Linda Hernandez grew up in Lincoln, Nebraska during the 1960s.
Her father worked for the railroad, and her family was one of the few Latino families in town.
At StoryCorps, Linda recalled how that made school-life difficult.
Click here for the transcript.
And, I had to have been a junior in high school--my sister was the senior. And our high school counselor told us we didn't have to take the SAT test or the ACT test because we were Hispanic women, and all we would do is have babies.
So we went home and we told our parents, and my mother went in the back room and cried. And then, that's when my brother said, Uhuh, it ain't happening. We were very lucky that he was over six feet tall. So he walked us down to school and told our high school counselors, My sisters will take the test.
But I remember, in order to take the test, you had to have a #2 pencil. So my sister and I, we had to walk the alleys to find pop bottles, because that's when you could still turn them in and get money for them, so that we could have money to buy the pencils to take the test.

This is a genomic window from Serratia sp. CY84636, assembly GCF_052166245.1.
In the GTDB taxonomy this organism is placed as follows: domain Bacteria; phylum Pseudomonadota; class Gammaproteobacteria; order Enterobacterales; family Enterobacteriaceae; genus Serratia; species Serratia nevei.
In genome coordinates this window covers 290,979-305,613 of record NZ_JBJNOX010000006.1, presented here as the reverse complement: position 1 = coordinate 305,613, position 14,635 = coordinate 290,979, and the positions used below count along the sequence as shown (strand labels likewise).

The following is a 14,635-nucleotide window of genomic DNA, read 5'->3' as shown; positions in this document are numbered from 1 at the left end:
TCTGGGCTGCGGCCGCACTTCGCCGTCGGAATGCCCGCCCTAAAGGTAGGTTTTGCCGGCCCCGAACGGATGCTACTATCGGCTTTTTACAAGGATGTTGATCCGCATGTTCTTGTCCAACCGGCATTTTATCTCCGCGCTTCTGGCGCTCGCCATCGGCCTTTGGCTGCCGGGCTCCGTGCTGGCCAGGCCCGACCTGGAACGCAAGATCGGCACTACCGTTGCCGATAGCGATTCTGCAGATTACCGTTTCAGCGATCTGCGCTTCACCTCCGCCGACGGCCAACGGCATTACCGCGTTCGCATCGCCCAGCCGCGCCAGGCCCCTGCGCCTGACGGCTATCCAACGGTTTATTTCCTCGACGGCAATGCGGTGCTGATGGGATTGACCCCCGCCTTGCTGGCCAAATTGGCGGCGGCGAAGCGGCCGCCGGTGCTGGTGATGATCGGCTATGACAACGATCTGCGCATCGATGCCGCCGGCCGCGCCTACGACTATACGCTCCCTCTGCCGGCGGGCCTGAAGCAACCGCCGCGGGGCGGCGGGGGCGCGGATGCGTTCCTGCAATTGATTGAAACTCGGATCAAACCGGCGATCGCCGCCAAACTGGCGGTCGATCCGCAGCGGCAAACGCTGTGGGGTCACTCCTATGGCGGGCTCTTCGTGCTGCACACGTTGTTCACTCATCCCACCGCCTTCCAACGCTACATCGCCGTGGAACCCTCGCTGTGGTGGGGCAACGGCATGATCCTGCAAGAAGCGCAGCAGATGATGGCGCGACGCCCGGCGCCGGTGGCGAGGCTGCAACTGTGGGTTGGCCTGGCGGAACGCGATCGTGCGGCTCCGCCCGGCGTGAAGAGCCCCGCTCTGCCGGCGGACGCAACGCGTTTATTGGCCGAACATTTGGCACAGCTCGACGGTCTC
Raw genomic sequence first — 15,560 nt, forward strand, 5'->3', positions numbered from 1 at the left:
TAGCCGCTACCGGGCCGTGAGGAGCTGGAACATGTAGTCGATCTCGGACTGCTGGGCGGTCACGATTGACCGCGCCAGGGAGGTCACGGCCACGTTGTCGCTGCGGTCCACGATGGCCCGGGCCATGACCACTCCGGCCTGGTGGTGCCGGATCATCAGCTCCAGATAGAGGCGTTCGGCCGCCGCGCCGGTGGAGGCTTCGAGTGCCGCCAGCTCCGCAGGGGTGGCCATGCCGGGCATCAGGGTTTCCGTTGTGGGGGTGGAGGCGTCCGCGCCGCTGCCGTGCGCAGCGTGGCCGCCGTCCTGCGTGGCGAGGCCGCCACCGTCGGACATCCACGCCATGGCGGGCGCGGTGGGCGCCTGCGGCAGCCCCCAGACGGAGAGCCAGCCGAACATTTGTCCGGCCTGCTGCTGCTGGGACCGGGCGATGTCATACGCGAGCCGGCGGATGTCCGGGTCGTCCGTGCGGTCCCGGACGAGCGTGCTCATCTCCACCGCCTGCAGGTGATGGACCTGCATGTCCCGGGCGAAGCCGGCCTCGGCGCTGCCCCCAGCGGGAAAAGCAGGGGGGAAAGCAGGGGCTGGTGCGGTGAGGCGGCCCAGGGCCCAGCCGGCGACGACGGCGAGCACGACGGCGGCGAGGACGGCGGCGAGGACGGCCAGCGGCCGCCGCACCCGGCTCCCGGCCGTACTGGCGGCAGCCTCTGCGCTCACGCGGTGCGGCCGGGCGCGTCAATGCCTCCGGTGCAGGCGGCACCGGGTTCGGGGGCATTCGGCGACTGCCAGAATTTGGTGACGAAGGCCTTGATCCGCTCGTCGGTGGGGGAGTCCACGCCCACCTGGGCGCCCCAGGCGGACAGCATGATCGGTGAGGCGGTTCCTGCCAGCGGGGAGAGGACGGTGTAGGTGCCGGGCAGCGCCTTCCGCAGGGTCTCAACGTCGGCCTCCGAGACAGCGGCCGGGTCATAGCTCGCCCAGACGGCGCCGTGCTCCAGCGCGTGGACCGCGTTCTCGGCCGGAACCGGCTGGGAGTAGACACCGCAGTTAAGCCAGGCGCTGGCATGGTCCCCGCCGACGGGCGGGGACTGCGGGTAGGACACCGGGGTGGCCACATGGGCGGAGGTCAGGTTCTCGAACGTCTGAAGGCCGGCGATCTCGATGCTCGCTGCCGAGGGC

We both scored really high. My sister got a four year scholarship to University of Nebraska. And then she got accepted into medical school.
You know, my mother, would always post our grades on the refrigerator. And if we got straight A's, they were on the refrigerator until the next time we got a report card.
My mother passed away ten years ago, and when she knew that she was ill, she had gone and started making photo albums. I expected to see family photos that we had of us as we were kids, but I didn't expect to see the report cards in there. And I didn't expect to see the little graduation announcement from when we graduated from high school. Those were in our photo albums too.
I think that when she knew that she was going to be, you know, here no longer, one thing that made her feel really good was that all her kids went to school. She was very proud of that.